Canada residential schools indian documentary al jazeera
Our crew on location in Powassan, Ontario to interview Ron Shortt

The film is directed by Lebanese filmmaker Rania Rafei (above right) and highlights the experiences of a pair of indigenous survivors of the former Mohawk Institute Indian Residential School, in Brantford Ontario.

The doc also features Ron Shortt, a former officer of the RCMP who recently went public to admit he’d helped an Indian agent take a pair of young girls away from their family in Fort Smith, in the Northwest Territories, in the mid-1960s. The work of the National Centre for Truth and Reconciliation (NCTR) in Winnipeg will also be included in the film (Senator Murray Sinclair, the former TRC commissioner, makes an appearance).

Details to come.

The Harper Years

Here’s another op-ed for Al Jazeera, written with a colleague, about Canada’s recently deposed Prime Minister, Stephen Harper, and his autocratic style of rule.

Logic

Linear LogicSometimes sequential “logic” turns out to be anything but.

Have you ever noticed that book introductions penned by secondary writers as a kind of preamble to the main work (they often appear in classics) are invariably more illuminating and meaningful when read after one completes the book?

When they’re read in this reverse sequence, they also don’t give the book’s plot away.

 

Great Bear on the Beebs

Big Cedar Conservation AreaThe BBC Travel website is running a recent photo essay I produced about British Columbia’s Great Bear Rainforest. The piece is entitled Where the White Spirit Bear Roams.

Check it out here.

Futurology

In 1993, the celebrated Polish journalist and travel writer, Ryszard Kapuściński published a book entitled Imperium. It is a travel memoire that chronicles the author’s often bizarre experiences as he wanders remote parts of the former Soviet Union. Like Kapuściński’s other excellent books, Imperium brims with astute social and political commentary.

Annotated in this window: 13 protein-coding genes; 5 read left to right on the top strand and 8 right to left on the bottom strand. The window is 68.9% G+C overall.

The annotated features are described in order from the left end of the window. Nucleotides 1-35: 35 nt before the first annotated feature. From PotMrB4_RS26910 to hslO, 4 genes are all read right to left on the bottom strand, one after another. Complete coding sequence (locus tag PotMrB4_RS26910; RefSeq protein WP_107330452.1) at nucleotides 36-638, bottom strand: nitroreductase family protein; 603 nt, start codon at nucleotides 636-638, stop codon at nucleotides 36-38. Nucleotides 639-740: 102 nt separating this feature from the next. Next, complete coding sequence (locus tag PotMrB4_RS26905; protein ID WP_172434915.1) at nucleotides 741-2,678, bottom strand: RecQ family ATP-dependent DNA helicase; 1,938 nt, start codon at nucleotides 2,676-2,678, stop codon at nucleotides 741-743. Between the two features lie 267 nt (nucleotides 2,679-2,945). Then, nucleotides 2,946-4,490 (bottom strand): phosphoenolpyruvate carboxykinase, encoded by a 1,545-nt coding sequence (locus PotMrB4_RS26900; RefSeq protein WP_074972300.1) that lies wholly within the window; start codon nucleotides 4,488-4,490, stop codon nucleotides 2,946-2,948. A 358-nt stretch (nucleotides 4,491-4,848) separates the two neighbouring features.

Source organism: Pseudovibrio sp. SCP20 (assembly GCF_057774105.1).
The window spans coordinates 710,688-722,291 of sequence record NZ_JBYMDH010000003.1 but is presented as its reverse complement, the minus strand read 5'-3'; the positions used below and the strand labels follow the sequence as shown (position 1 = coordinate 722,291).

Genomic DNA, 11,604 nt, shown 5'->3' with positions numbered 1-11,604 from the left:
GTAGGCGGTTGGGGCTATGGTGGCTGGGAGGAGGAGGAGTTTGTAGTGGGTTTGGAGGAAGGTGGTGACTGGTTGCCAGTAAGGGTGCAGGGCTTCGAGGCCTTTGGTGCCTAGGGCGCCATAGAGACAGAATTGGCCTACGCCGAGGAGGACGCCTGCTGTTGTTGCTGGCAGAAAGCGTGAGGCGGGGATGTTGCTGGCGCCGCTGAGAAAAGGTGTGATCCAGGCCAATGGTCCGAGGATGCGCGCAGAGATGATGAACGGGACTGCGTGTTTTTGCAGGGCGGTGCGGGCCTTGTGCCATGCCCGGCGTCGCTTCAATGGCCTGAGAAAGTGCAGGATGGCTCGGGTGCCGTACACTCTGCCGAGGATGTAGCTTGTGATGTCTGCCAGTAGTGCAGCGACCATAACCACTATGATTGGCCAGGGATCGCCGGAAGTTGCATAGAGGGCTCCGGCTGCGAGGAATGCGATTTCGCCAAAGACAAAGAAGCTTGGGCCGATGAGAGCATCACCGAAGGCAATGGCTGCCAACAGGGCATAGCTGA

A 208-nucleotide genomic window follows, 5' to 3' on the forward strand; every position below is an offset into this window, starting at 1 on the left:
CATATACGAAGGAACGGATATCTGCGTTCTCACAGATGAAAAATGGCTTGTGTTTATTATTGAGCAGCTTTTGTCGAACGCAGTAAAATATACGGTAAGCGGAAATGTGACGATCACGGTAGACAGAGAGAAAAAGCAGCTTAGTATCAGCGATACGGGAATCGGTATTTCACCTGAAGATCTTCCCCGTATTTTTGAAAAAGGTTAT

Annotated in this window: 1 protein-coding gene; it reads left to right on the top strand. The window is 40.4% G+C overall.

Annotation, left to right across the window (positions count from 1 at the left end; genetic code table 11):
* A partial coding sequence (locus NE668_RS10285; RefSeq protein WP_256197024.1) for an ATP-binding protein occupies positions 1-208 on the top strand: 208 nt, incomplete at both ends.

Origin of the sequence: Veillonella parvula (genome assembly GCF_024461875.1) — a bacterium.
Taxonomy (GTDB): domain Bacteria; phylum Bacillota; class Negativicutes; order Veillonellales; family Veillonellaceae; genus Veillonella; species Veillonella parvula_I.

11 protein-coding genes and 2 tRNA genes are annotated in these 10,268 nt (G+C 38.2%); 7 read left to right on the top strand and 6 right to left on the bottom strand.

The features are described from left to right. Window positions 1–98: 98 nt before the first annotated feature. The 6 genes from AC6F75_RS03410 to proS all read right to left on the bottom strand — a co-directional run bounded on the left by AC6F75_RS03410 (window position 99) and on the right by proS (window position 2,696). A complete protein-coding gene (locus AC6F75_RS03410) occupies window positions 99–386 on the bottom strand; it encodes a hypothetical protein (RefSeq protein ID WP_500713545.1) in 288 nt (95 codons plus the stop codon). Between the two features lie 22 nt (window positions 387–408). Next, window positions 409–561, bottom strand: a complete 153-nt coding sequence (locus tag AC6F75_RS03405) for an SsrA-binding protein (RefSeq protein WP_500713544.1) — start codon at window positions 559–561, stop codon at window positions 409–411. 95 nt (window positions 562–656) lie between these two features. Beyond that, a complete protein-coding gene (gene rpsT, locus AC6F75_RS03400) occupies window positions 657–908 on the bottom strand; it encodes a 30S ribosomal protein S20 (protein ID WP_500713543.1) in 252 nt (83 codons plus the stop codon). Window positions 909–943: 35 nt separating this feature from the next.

At the end of the book, Kapuściński recounts the fall of Communism, and goes on to ask what the future might hold for the post-Soviet empire

It’s a difficult, if not impossible question to answer, he tells us. As is any other question about the trajectory of the modern world:

“Almost no prognoses about the contemporary world come true. Futurology is in crisis; it has lost its prestige. The human imagination, shaped for thousands of years by a small, simple, and static world, today cannot grasp, is no match for, the reality that surrounds it, which is augmenting at a rapid rate (especially due to the advances in electronics and the accretion of information), in which there is increasingly more of everything, in which millions of particles, elements, units, and beings are in continual motion, in battle, in new configurations, arrangements, and assemblages, all of which it is no longer possible to seize, to stop, or to describe.”

Kapuściński does go on to offer three future scenarios for the post-Soviet Union. But it’s the preamble above that’s striking because, though applicable to his time, it better describes the age of rapid, unfathomable change we’re living in today – more than 20 years later.

It’s for the same reason that a close friend, who works as a diplomat, recently told me that most journalistic and scholarly writing in the field of political science and international relations (with its emphasis on trying to predict the future) is more akin to astrology than any actual “science”.

This crisis in futurology is really just a small symptom of the much larger (and perilous) crisis in which it partakes: namely, our inability as individuals and as a race to adapt to a faster, ever-changing world.